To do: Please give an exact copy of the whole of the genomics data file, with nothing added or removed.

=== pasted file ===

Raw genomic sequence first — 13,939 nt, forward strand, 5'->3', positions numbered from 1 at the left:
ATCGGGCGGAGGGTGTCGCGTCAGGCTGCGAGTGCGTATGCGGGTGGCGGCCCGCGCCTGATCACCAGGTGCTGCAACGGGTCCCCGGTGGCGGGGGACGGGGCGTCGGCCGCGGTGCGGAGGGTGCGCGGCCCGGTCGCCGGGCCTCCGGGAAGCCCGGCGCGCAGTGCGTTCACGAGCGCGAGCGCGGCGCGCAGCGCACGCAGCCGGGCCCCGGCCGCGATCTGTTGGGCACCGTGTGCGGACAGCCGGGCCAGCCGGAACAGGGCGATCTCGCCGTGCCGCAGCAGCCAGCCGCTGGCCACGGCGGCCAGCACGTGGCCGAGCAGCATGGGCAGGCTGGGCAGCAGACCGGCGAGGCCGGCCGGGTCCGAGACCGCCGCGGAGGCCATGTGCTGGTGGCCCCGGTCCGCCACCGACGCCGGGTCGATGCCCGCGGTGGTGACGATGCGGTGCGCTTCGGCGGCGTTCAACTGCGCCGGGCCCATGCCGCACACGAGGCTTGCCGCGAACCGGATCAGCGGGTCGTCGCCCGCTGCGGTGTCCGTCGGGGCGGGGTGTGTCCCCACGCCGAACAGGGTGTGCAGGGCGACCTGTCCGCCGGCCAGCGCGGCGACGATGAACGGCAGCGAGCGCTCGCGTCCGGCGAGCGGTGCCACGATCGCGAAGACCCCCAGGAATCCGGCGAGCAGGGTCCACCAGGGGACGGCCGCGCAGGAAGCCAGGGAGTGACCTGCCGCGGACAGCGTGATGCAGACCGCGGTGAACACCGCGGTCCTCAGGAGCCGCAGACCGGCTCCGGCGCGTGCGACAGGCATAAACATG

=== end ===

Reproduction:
Raw genomic sequence first — 13,939 nt, forward strand, 5'->3', positions numbered from 1 at the left:
ATCGGGCGGAGGGTGTCGCGTCAGGCTGCGAGTGCGTATGCGGGTGGCGGCCCGCGCCTGATCACCAGGTGCTGCAACGGGTCCCCGGTGGCGGGGGACGGGGCGTCGGCCGCGGTGCGGAGGGTGCGCGGCCCGGTCGCCGGGCCTCCGGGAAGCCCGGCGCGCAGTGCGTTCACGAGCGCGAGCGCGGCGCGCAGCGCACGCAGCCGGGCCCCGGCCGCGATCTGTTGGGCACCGTGTGCGGACAGCCGGGCCAGCCGGAACAGGGCGATCTCGCCGTGCCGCAGCAGCCAGCCGCTGGCCACGGCGGCCAGCACGTGGCCGAGCAGCATGGGCAGGCTGGGCAGCAGACCGGCGAGGCCGGCCGGGTCCGAGACCGCCGCGGAGGCCATGTGCTGGTGGCCCCGGTCCGCCACCGACGCCGGGTCGATGCCCGCGGTGGTGACGATGCGGTGCGCTTCGGCGGCGTTCAACTGCGCCGGGCCCATGCCGCACACGAGGCTTGCCGCGAACCGGATCAGCGGGTCGTCGCCCGCTGCGGTGTCCGTCGGGGCGGGGTGTGTCCCCACGCCGAACAGGGTGTGCAGGGCGACCTGTCCGCCGGCCAGCGCGGCGACGATGAACGGCAGCGAGCGCTCGCGTCCGGCGAGCGGTGCCACGATCGCGAAGACCCCCAGGAATCCGGCGAGCAGGGTCCACCAGGGGACGGCCGCGCAGGAAGCCAGGGAGTGACCTGCCGCGGACAGCGTGATGCAGACCGCGGTGAACACCGCGGTCCTCAGGAGCCGCAGACCGGCTCCGGCGCGTGCGACAGGCATAAACATG